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Health, Science and Environment

Potential policy solutions could bring down increased drug costs

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Policy wonks are discussing new ways to address the problem of ever-rising drug prices.  

 

Prescription and specialty drug prices have skyrocketed in the last few years, and affording these medications has become a real issue.

One issue is with multiple sclerosis drugs. MS is more prevalent in the midwest and Michigan than anywhere else in the country, and the costs of MS drugs are climbing at what some say are alarming rates.

The annual cost for MS speciality drugs went from 12-thousand dollars in the mid-90s, to 60-thousand in 2013.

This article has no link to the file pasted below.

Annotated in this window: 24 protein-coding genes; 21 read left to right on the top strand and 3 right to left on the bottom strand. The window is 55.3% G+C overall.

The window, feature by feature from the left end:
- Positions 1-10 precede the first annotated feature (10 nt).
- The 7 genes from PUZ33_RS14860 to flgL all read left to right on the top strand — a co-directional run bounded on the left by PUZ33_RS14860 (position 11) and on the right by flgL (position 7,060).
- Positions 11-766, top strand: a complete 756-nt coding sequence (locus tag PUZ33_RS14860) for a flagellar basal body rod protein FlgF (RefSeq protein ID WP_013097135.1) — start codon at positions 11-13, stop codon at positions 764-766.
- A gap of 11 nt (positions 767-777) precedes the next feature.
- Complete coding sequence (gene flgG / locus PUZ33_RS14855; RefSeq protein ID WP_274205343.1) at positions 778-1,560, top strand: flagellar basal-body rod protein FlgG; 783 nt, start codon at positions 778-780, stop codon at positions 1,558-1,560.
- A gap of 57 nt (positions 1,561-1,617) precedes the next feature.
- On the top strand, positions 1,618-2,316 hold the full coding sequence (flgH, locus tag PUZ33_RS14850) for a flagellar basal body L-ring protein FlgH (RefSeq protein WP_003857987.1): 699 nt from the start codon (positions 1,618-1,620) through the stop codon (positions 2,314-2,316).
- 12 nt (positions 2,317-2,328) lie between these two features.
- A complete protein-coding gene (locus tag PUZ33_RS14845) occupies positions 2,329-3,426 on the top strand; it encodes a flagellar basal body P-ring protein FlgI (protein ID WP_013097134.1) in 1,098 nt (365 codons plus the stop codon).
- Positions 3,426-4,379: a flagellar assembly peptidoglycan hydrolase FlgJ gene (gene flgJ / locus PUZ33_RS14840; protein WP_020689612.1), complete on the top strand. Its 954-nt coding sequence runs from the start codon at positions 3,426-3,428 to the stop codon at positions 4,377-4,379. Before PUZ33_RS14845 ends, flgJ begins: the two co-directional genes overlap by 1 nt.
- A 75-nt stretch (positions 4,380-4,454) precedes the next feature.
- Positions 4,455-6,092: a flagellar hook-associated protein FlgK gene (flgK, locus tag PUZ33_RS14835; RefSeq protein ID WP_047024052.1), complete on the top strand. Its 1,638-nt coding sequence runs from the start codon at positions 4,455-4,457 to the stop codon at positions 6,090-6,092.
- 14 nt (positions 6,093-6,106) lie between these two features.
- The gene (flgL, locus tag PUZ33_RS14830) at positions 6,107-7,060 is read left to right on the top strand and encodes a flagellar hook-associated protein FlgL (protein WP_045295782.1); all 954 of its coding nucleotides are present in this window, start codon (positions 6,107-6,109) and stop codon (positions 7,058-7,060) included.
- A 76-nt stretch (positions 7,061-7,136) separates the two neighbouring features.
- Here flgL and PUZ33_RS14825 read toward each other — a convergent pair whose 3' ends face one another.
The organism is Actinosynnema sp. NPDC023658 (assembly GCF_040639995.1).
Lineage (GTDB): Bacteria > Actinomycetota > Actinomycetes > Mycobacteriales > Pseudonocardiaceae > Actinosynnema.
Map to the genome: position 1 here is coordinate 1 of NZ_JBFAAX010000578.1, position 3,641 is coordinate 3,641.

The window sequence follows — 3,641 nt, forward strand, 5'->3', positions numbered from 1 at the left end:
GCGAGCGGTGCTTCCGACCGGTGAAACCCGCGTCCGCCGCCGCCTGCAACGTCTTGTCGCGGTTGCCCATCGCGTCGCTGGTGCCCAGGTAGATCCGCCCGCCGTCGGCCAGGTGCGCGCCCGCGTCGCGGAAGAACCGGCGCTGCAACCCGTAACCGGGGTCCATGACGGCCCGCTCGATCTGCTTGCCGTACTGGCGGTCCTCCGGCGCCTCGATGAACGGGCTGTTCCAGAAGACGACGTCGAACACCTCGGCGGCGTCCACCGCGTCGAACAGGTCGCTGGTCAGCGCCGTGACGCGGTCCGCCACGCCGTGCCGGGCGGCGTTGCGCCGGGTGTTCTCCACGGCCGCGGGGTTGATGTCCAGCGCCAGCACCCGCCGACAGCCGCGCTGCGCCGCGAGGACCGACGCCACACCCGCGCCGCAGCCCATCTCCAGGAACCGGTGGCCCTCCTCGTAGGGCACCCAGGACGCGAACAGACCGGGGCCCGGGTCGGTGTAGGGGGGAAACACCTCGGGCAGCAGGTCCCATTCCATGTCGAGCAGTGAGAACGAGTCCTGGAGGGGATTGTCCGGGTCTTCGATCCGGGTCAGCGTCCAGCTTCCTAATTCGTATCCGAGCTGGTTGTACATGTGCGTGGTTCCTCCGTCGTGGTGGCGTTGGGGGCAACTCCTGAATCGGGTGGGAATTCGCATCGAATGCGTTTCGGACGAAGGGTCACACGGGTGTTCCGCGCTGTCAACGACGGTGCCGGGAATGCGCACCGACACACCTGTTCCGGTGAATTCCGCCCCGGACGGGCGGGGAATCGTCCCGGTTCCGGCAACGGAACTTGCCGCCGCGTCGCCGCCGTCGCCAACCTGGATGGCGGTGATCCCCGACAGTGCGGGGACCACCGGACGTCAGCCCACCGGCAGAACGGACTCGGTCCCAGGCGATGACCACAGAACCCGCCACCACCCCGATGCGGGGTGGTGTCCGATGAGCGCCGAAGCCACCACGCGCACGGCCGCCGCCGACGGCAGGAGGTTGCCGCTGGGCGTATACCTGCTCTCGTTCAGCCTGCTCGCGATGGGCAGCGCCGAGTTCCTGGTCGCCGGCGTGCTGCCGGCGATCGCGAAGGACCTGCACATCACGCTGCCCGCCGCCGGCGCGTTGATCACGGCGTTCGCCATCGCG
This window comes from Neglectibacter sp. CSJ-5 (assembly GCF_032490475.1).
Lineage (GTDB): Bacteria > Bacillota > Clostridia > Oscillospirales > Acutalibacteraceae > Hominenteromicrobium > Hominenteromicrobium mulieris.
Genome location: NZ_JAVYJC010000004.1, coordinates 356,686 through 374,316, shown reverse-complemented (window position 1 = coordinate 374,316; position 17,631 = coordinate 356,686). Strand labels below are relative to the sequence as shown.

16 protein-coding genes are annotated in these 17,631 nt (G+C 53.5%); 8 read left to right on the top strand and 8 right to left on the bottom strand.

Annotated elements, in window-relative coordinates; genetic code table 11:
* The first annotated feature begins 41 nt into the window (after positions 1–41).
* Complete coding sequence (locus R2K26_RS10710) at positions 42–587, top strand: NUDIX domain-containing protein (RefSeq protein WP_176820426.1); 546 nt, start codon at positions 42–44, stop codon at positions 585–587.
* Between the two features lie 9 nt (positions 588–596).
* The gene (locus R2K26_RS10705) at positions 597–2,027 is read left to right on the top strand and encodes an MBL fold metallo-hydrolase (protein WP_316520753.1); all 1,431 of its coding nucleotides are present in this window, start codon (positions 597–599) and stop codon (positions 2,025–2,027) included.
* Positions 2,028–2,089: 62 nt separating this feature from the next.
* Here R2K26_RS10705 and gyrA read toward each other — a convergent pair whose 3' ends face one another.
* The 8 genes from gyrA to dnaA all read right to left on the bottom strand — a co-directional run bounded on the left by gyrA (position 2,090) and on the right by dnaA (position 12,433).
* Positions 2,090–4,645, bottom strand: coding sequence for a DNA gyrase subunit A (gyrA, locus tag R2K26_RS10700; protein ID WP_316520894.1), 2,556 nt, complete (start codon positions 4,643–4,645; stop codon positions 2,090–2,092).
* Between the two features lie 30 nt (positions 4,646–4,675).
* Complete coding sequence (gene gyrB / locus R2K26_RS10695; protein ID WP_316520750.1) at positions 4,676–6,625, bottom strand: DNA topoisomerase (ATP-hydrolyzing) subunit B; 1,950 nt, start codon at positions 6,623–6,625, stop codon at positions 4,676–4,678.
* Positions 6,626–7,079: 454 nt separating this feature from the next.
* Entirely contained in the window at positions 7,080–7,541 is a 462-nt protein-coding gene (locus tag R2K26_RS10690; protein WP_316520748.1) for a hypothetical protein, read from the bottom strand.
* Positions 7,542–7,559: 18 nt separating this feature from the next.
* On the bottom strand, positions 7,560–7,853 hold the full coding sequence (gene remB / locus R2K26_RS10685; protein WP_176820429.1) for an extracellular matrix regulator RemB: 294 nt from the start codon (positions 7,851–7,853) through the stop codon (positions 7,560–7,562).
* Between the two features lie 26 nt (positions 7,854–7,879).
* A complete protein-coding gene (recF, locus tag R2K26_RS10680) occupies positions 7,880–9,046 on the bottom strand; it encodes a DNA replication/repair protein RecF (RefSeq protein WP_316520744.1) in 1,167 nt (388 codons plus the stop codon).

Marianne Udow-Phillips is the director of the center for healthcare research and transformation at the University of Michigan. She said the price increase didn’t stop at 60-thousand.

“It went from 60-thousand dollars in 2013 to 90-thousand dollars in 2016. These are enormously expensive drugs and for some people it has meant that those drugs have not been affordable for them it’s a very serious problem because they can’t afford the drugs.”

Udow-Phillips said policy solutions are being discussed to fix the price issue. Solutions could include more transparency from manufacturers to see how costs are set, or allowing drugs to be imported from other countries like Canada where they’re cheaper.